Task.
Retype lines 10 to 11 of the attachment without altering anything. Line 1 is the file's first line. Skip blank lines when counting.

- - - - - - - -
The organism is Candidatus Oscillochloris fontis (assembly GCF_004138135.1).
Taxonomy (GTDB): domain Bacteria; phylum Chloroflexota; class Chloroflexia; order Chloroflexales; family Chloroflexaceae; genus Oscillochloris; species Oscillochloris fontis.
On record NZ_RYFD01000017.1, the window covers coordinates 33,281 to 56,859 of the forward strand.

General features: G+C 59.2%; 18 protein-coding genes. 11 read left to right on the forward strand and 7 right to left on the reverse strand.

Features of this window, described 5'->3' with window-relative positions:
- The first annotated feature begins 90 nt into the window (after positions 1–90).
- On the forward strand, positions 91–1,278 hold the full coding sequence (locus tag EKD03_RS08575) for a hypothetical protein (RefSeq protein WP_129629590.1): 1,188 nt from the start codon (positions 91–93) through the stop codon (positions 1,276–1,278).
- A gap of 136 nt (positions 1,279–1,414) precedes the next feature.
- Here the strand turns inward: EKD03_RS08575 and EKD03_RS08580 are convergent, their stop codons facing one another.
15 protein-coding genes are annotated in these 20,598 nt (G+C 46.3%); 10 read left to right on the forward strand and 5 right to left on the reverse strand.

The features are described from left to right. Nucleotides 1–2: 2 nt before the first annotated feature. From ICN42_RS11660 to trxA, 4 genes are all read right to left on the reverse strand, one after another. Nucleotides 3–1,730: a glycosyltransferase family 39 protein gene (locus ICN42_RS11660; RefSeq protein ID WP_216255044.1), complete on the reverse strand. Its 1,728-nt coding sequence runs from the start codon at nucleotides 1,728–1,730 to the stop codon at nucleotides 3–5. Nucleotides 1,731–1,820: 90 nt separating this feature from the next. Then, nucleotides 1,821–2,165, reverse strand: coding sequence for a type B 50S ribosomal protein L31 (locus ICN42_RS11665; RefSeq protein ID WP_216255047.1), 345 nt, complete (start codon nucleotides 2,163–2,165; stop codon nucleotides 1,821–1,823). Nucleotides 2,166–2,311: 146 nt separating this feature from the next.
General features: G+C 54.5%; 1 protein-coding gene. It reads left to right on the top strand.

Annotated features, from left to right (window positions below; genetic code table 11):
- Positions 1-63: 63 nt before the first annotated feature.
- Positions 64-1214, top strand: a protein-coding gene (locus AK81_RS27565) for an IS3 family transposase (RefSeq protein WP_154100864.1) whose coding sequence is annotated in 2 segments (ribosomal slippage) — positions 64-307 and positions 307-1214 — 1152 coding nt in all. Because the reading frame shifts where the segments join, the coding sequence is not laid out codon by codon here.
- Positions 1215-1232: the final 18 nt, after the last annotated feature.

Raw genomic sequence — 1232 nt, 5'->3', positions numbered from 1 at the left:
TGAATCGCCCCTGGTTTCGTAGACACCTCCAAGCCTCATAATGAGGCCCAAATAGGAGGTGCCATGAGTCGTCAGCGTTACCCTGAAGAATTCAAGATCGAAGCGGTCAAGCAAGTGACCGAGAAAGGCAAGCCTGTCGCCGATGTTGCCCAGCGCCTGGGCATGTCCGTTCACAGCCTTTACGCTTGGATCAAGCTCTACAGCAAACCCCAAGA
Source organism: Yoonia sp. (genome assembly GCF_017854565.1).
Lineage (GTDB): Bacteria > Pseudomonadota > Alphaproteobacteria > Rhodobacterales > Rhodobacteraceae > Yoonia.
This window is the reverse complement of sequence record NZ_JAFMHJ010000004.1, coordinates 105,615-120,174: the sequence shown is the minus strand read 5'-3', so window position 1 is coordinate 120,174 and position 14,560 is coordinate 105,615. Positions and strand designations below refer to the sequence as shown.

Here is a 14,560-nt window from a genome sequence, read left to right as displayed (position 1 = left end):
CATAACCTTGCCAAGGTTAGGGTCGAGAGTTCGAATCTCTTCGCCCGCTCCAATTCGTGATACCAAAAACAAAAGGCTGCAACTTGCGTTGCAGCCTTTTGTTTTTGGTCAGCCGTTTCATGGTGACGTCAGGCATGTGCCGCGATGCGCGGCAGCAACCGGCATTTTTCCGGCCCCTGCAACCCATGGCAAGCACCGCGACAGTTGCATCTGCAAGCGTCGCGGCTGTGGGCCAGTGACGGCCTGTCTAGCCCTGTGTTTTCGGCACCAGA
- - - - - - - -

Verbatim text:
15 protein-coding genes are annotated in these 20,598 nt (G+C 46.3%); 10 read left to right on the forward strand and 5 right to left on the reverse strand.

The features are described from left to right. Nucleotides 1–2: 2 nt before the first annotated feature. From ICN42_RS11660 to trxA, 4 genes are all read right to left on the reverse strand, one after another. Nucleotides 3–1,730: a glycosyltransferase family 39 protein gene (locus ICN42_RS11660; RefSeq protein ID WP_216255044.1), complete on the reverse strand. Its 1,728-nt coding sequence runs from the start codon at nucleotides 1,728–1,730 to the stop codon at nucleotides 3–5. Nucleotides 1,731–1,820: 90 nt separating this feature from the next. Then, nucleotides 1,821–2,165, reverse strand: coding sequence for a type B 50S ribosomal protein L31 (locus ICN42_RS11665; RefSeq protein ID WP_216255047.1), 345 nt, complete (start codon nucleotides 2,163–2,165; stop codon nucleotides 1,821–1,823). Nucleotides 2,166–2,311: 146 nt separating this feature from the next.